Let us give an example to clarify the meaning of the sets \(\mathscr {P}\), \(\mathscr {N}\), \(\mathscr{N}\mathscr{P}\), and \(\mathscr{P}\mathscr{N}\). Consider a nest point u, contained in the edges \(e_1\), \(e_2\), \(e_3\), \(e_4\), \(e_5\) such that \(e_1 \subseteq e_2 \subseteq e_3 \subseteq e_4 \subseteq e_5\). Assume that \(p_{e_0} = 3\), \(p_{e_1} = -3\), \(p_{e_2} = 1\), \(p_{e_3} = -2\), \(p_{e_4} = 3\), \(p_{e_5} = 2\). We can check that \(p_{e_0} = 3 > 0\), \(p_{e_0} +\) \(p_{e_1} = 0\), \(p_{e_0} +\) \(p_{e_1} +\) \(p_{e_2} = 1 > 0\), \(p_{e_0} + p_{e_1} + p_{e_2} + p_{e_3} = -1 < 0\), \(p_{e_0} + p_{e_1} + p_{e_2} + p_{e_3} + p_{e_4} = 2 > 0\) and finally \(p_{e_0} +\) \(p_{e_1} +\) \(p_{e_2} +\) \(p_{e_3} +\) \(p_{e_4} +\) \(p_{e_5} = 4 > 0\). The indices \(0,\dots ,5\) are partitioned in the sets \(\mathscr{P}\mathscr{N}= \{ 0, 1, 2, 5 \}\), \(\mathscr {N}= \{ 3 \}\), \(\mathscr{N}\mathscr{P}= \emptyset \), \(\mathscr {P}= \{ 4 \}\). Observe that here there are no indices in \(\mathscr{N}\mathscr{P}\) when we go from the negative flip corresponding to \(e_3\) to the next positive flip, which corresponds to \(e_4\). \(\diamond \)

Our algorithm acts differently whether all the edges containing the nest point u are loops or not. Let us now consider the case where u is contained not only in loops. In this case, for a vector \(x' \in \{0,1\}^{V'}\), we define \(\varphi (x') \in \{0,1\}\) that will assign the optimal value to the variable corresponding to the nest point u, given the values of the variables corresponding to the nodes in \(V'\). We denote by \(\mu = \mu (x')\) the largest index \(i \in \{ 0, \dots ,k\}\), such that \(x'_v = 1\) for every \(v \in e_i \setminus \{ u \}\). Note that all the edges e that are loops \(\{ u \}\) satisfy trivially the condition \(x'_v = 1\) for every \(v \in e \setminus \{ u \}\), as \(e \setminus \{ u \} = \emptyset \). In particular, \(e_0\) always satisfies this condition, hence \(\mu \) is well defined. We then set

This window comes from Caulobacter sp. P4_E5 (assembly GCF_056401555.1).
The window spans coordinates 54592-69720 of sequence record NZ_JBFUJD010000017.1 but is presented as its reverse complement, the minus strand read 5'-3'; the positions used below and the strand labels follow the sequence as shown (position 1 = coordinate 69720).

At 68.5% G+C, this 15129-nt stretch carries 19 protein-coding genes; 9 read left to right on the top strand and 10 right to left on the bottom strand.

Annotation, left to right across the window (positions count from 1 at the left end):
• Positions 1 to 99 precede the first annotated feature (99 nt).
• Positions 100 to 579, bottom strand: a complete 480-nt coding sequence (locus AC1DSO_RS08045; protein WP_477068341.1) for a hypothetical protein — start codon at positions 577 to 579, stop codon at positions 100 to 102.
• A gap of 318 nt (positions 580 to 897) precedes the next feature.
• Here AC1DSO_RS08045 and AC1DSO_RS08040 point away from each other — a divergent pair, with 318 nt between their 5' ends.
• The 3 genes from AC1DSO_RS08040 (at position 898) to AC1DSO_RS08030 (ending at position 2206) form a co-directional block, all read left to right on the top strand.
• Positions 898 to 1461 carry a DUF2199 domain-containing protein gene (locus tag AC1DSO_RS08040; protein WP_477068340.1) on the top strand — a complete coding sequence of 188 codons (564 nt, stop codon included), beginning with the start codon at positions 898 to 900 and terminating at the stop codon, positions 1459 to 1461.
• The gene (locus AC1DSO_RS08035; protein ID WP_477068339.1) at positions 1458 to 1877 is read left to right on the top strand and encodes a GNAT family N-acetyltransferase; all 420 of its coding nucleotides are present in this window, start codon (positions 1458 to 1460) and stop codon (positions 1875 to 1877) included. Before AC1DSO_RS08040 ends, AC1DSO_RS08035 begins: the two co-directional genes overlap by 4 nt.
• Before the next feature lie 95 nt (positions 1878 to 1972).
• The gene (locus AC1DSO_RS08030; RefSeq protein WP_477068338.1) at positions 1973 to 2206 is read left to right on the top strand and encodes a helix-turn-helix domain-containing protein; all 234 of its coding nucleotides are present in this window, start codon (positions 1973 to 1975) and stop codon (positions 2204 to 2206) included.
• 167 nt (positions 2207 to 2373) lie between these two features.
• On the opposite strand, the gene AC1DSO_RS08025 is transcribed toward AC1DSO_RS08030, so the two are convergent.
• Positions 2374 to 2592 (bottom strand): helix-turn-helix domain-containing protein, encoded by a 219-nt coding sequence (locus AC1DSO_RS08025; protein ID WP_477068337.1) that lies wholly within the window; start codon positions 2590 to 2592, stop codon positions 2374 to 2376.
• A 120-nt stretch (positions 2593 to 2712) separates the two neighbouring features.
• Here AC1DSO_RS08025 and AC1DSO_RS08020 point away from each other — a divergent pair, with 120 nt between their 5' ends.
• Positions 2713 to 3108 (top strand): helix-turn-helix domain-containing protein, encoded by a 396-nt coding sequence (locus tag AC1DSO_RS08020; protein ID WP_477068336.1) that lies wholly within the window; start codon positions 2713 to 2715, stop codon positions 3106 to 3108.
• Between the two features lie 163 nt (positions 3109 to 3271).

$$\begin{aligned} \varphi (x') := {\left\{ \begin{array}{ll} 1 &{} \text {if }\mu \in \mathscr {P}\cup \mathscr{P}\mathscr{N}\\ 0 &{} \text {if }\mu \in \mathscr {N}\cup \mathscr{N}\mathscr{P}. \end{array}\right. } \end{aligned}$$

In our algorithm we decide to keep loops and parallel edges for ease of exposition. An additional reason is that we avoid checking for loops and parallel edges at every iteration. Furthermore, in this way there is a bijection between \(\{ e \in E \mid e \ne \{ u \} \}\) and \(E'\), which will be useful in the arguments below. In order to construct the new profit vector \(p'\), it is convenient to give a name to the index of the first edge in \(e_0 \subseteq e_1 \subseteq \dots \subseteq e_k\) that is not equal to \(\{ u \}\). We denote this index by \(\lambda \). We remark that when u is not contained only in loops, the index \(\lambda \) is well defined. Next, observe that \(p' \in \mathbb {R}^{V' \cup E'}\). We will use an abuse of notation for the indices of \(p'\) corresponding to the edges in \(E'\) obtained from \(e_{\lambda }\), \(\dots \), \(e_k\) by removing u. We denote these indices by \(e_{\lambda }\), \(\dots \), \(e_k\), even if these edges belong to E. This abuse of notation does not introduce ambiguity because of the bijection between \(\{ e \in E \mid e \ne \{ u \} \}\) and \(E'\) and the fact that \(\{ e_i \in E \mid i = \lambda , \dots , k \} \subseteq \{ e \in E \mid e \ne \{ u \} \}\). We are now ready to present our algorithm for \(\beta \)-acyclic hypergraphs, which we denote by Acyclic(G p).

figure a